Many data collectors and machines show the vertical offset on the screen, so you know when you are off finished grade. We also like finished surface files because they match the plans. This makes it easier to check grades against the plans without the potential for bad math.
With hardscape there are a lot more things you are either responsible for or can just help to move along. When it comes to hardscape items, GPS can help with grading and the initial ground setup. We will usually include layout items that are 2D but beneficial.
- Streetlights: Parking lot lights can be laid out early so underground electrical can go in.
- Parking Lots: We provide layout for parking lot striping and special marking. This helps the striping to move along quickly.
- Playground Equipment: Layout is critical. Setting bases and foundations with technology is a time saver.
Turn lanes are often built during a civil site improvement. When plans were prepared, the topo shows existing pavement elevations. Usually these are not correct as the topo is old or the lane was not shut down and the spots were estimated. Here is how we correct this:
- The contractor will get quality spot elevations at 10 feet along the proposed saw cut line.
- We bring the information into the model.
- Proposed changes are made in the model and sent to the contractor for submittal.
- Approved updates are sent to the field for work.
ENHANCED DATA ADVANCEMENTS
As we become more reliant on electronic data and placing dirt with technology, the idea of enhanced data might be considered standard by many. I will now go over some new and exciting offerings for data. Many of these suggestions are responses to questions that I’ve received. I appreciate the feedback and enjoy the interaction.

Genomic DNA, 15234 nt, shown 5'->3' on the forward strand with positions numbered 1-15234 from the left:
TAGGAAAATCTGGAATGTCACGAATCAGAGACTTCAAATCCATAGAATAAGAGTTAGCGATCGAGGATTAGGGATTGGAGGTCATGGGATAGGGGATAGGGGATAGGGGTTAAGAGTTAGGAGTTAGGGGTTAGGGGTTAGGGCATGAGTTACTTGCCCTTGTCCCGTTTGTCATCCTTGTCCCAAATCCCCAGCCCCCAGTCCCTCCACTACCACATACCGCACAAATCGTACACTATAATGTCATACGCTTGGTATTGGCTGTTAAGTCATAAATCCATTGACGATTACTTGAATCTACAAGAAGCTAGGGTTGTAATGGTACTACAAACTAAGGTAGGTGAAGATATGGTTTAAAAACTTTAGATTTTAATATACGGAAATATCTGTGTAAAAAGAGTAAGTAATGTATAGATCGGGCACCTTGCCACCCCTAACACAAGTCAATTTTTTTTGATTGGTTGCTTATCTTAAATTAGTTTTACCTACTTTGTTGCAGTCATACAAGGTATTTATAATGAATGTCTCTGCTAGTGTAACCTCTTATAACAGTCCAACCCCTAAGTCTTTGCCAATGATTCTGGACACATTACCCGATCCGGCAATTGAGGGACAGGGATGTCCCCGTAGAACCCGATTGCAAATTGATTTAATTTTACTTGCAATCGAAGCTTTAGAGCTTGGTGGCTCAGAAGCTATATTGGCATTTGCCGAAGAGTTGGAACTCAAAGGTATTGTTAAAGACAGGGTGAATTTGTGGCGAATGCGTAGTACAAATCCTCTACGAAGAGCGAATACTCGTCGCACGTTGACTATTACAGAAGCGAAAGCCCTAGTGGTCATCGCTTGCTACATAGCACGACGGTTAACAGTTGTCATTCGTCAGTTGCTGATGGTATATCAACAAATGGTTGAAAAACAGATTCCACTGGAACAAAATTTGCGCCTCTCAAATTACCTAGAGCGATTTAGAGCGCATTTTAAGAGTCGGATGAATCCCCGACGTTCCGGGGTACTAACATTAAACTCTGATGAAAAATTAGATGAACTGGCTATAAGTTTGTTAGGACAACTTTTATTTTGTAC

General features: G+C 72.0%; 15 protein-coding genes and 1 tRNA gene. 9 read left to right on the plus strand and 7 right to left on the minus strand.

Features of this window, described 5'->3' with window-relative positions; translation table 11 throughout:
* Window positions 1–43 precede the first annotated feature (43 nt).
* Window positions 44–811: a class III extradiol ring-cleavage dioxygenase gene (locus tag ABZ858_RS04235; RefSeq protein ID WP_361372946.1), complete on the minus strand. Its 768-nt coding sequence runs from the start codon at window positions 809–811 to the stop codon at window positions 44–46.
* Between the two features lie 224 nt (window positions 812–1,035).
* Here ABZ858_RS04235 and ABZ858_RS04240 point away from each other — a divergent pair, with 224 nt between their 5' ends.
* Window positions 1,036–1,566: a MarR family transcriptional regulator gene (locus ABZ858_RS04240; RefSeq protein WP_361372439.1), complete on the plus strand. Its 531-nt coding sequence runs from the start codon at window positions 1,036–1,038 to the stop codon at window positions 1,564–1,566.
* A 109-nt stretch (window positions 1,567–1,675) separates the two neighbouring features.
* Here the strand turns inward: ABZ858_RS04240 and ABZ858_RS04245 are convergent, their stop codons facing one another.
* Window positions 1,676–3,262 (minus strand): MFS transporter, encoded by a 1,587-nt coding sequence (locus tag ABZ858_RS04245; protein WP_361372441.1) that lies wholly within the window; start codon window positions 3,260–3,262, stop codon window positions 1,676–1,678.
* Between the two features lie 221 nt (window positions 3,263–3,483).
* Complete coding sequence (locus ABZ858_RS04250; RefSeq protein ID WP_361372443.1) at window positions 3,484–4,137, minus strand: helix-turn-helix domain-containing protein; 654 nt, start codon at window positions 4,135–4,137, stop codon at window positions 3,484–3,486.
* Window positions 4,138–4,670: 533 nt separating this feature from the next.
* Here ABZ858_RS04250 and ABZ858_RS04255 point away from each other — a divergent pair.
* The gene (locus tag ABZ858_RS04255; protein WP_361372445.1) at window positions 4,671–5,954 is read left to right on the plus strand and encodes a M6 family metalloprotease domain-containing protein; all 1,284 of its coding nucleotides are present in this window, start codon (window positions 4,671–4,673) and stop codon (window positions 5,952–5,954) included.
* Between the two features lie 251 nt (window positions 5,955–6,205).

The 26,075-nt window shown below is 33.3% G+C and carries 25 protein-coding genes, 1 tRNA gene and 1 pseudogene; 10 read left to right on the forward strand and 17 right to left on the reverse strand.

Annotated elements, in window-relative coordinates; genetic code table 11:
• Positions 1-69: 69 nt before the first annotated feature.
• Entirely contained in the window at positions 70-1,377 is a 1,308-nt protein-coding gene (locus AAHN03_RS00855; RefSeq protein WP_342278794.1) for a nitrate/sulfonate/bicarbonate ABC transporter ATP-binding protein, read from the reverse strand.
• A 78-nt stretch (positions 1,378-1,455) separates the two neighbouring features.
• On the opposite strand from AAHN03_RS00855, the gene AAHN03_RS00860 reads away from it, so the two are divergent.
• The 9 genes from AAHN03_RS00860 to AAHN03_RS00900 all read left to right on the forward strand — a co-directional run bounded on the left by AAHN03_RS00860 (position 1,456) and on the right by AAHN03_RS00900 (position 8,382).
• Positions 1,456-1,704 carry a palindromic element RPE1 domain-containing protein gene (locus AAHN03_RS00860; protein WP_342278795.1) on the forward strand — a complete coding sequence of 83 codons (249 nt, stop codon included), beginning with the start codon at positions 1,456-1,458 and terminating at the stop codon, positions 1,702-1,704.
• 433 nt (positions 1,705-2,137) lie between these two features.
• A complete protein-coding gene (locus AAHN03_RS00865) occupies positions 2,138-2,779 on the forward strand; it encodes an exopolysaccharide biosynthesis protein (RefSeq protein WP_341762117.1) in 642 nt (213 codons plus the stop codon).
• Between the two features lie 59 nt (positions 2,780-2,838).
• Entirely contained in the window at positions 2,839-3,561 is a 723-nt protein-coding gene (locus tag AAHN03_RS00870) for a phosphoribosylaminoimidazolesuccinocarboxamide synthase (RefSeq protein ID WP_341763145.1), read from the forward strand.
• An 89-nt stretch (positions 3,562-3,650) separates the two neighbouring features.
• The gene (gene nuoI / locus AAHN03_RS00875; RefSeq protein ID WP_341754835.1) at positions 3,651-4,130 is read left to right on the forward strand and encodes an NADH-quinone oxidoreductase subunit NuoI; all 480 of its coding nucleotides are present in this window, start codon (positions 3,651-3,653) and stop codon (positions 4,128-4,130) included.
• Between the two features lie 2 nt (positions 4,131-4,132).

One of the biggest advancements we have enjoyed is the use and accessibility of drones and LIDAR. With an easier way to acquire current ground information, we now need to know the best way to work with it. Here are some tips and processes that will help.
The biggest issue we see with using alternate collection methods is platform compatibility. The LIDAR or drone shots do not match when compared in the office. Here is a process to try.
- Use the same control for scanner setup as you did for localization. You will need to bring in control quality points to the site and set up the machine over them. Might be best for your surveyor to add the points.
- When scanning, take some long occupation topo shots of the area being worked to compare at the office later
- TBC has a command called Points to Surface. Use it to see how things look.
- Usually there are greater vertical errors at the edges of scans, perform closer occupations to stop this.
- Never do an adjustment of a scan or tweak the data vertically. Go out and do it again the right way.
- Realize that sometimes LIDAR is not the tool and either use a drone or manually topo.
- Control is critical here. Make sure ground targets are survey grade and reuse the same locations on each flight. You need to pick target areas that will not be greatly disturbed during construction.
- Regarding light, flight time is important. Fly in the same sun angle every time, and as high as possible.
- Process the data the same every time. If you send it out, this may be harder but set the same options for each flight.
- Run the Points to Surface command in TBC. Carlson has the same type of command as well.
- Look for areas that are not in tolerance. Do not adjust anything; just go fly again tomorrow.
These tools are now affordable and easier to use than ever. Your use of the surfaces created and enhanced data will improve efficiency and profitability.